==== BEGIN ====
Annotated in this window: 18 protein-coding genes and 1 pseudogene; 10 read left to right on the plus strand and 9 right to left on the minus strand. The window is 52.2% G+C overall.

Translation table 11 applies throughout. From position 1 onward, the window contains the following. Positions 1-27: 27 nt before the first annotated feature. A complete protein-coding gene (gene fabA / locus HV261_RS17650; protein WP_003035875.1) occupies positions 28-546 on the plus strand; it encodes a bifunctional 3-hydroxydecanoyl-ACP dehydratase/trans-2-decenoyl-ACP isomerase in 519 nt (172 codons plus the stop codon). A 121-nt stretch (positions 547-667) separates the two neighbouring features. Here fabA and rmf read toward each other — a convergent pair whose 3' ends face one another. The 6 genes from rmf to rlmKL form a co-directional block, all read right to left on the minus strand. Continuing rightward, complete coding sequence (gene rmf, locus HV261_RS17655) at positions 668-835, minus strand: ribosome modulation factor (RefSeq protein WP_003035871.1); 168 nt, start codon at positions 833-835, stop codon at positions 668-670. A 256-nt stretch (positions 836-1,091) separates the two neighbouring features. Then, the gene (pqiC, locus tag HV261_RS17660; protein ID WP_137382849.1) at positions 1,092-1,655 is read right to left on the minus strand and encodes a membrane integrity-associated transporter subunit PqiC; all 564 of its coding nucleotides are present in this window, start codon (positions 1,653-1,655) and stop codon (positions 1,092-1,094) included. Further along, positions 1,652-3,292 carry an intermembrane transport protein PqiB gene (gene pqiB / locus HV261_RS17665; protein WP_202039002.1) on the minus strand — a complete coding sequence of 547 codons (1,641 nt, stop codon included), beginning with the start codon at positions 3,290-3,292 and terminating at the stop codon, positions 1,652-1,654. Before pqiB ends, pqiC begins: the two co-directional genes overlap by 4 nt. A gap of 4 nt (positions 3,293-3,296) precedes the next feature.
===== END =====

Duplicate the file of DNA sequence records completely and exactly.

Annotated in this window: 18 protein-coding genes and 1 pseudogene; 10 read left to right on the plus strand and 9 right to left on the minus strand. The window is 52.2% G+C overall.

Translation table 11 applies throughout. From position 1 onward, the window contains the following. Positions 1-27: 27 nt before the first annotated feature. A complete protein-coding gene (gene fabA / locus HV261_RS17650; protein WP_003035875.1) occupies positions 28-546 on the plus strand; it encodes a bifunctional 3-hydroxydecanoyl-ACP dehydratase/trans-2-decenoyl-ACP isomerase in 519 nt (172 codons plus the stop codon). A 121-nt stretch (positions 547-667) separates the two neighbouring features. Here fabA and rmf read toward each other — a convergent pair whose 3' ends face one another. The 6 genes from rmf to rlmKL form a co-directional block, all read right to left on the minus strand. Continuing rightward, complete coding sequence (gene rmf, locus HV261_RS17655) at positions 668-835, minus strand: ribosome modulation factor (RefSeq protein WP_003035871.1); 168 nt, start codon at positions 833-835, stop codon at positions 668-670. A 256-nt stretch (positions 836-1,091) separates the two neighbouring features. Then, the gene (pqiC, locus tag HV261_RS17660; protein ID WP_137382849.1) at positions 1,092-1,655 is read right to left on the minus strand and encodes a membrane integrity-associated transporter subunit PqiC; all 564 of its coding nucleotides are present in this window, start codon (positions 1,653-1,655) and stop codon (positions 1,092-1,094) included. Further along, positions 1,652-3,292 carry an intermembrane transport protein PqiB gene (gene pqiB / locus HV261_RS17665; protein WP_202039002.1) on the minus strand — a complete coding sequence of 547 codons (1,641 nt, stop codon included), beginning with the start codon at positions 3,290-3,292 and terminating at the stop codon, positions 1,652-1,654. Before pqiB ends, pqiC begins: the two co-directional genes overlap by 4 nt. A gap of 4 nt (positions 3,293-3,296) precedes the next feature.